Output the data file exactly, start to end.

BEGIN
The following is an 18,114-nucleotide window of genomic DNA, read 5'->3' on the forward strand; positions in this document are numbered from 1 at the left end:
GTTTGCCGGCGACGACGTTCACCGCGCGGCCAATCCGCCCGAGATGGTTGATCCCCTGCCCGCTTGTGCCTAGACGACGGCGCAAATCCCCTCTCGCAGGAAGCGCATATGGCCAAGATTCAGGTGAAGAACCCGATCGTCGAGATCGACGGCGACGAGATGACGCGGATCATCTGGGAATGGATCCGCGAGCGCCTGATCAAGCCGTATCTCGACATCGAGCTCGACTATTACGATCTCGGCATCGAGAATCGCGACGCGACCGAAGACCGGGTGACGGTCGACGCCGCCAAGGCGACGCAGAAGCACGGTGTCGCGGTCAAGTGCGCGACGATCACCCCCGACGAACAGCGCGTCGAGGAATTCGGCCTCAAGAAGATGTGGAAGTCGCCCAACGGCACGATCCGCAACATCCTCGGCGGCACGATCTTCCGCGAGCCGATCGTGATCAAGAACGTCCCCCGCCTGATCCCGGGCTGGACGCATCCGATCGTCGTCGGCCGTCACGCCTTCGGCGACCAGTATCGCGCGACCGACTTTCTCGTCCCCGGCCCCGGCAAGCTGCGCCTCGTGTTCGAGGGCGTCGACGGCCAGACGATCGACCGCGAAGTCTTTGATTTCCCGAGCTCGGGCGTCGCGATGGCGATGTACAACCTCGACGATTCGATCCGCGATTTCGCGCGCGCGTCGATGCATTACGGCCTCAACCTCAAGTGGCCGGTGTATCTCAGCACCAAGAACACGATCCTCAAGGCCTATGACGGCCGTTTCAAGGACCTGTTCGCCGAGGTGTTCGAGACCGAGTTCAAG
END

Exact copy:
The following is an 18,114-nucleotide window of genomic DNA, read 5'->3' on the forward strand; positions in this document are numbered from 1 at the left end:
GTTTGCCGGCGACGACGTTCACCGCGCGGCCAATCCGCCCGAGATGGTTGATCCCCTGCCCGCTTGTGCCTAGACGACGGCGCAAATCCCCTCTCGCAGGAAGCGCATATGGCCAAGATTCAGGTGAAGAACCCGATCGTCGAGATCGACGGCGACGAGATGACGCGGATCATCTGGGAATGGATCCGCGAGCGCCTGATCAAGCCGTATCTCGACATCGAGCTCGACTATTACGATCTCGGCATCGAGAATCGCGACGCGACCGAAGACCGGGTGACGGTCGACGCCGCCAAGGCGACGCAGAAGCACGGTGTCGCGGTCAAGTGCGCGACGATCACCCCCGACGAACAGCGCGTCGAGGAATTCGGCCTCAAGAAGATGTGGAAGTCGCCCAACGGCACGATCCGCAACATCCTCGGCGGCACGATCTTCCGCGAGCCGATCGTGATCAAGAACGTCCCCCGCCTGATCCCGGGCTGGACGCATCCGATCGTCGTCGGCCGTCACGCCTTCGGCGACCAGTATCGCGCGACCGACTTTCTCGTCCCCGGCCCCGGCAAGCTGCGCCTCGTGTTCGAGGGCGTCGACGGCCAGACGATCGACCGCGAAGTCTTTGATTTCCCGAGCTCGGGCGTCGCGATGGCGATGTACAACCTCGACGATTCGATCCGCGATTTCGCGCGCGCGTCGATGCATTACGGCCTCAACCTCAAGTGGCCGGTGTATCTCAGCACCAAGAACACGATCCTCAAGGCCTATGACGGCCGTTTCAAGGACCTGTTCGCCGAGGTGTTCGAGACCGAGTTCAAG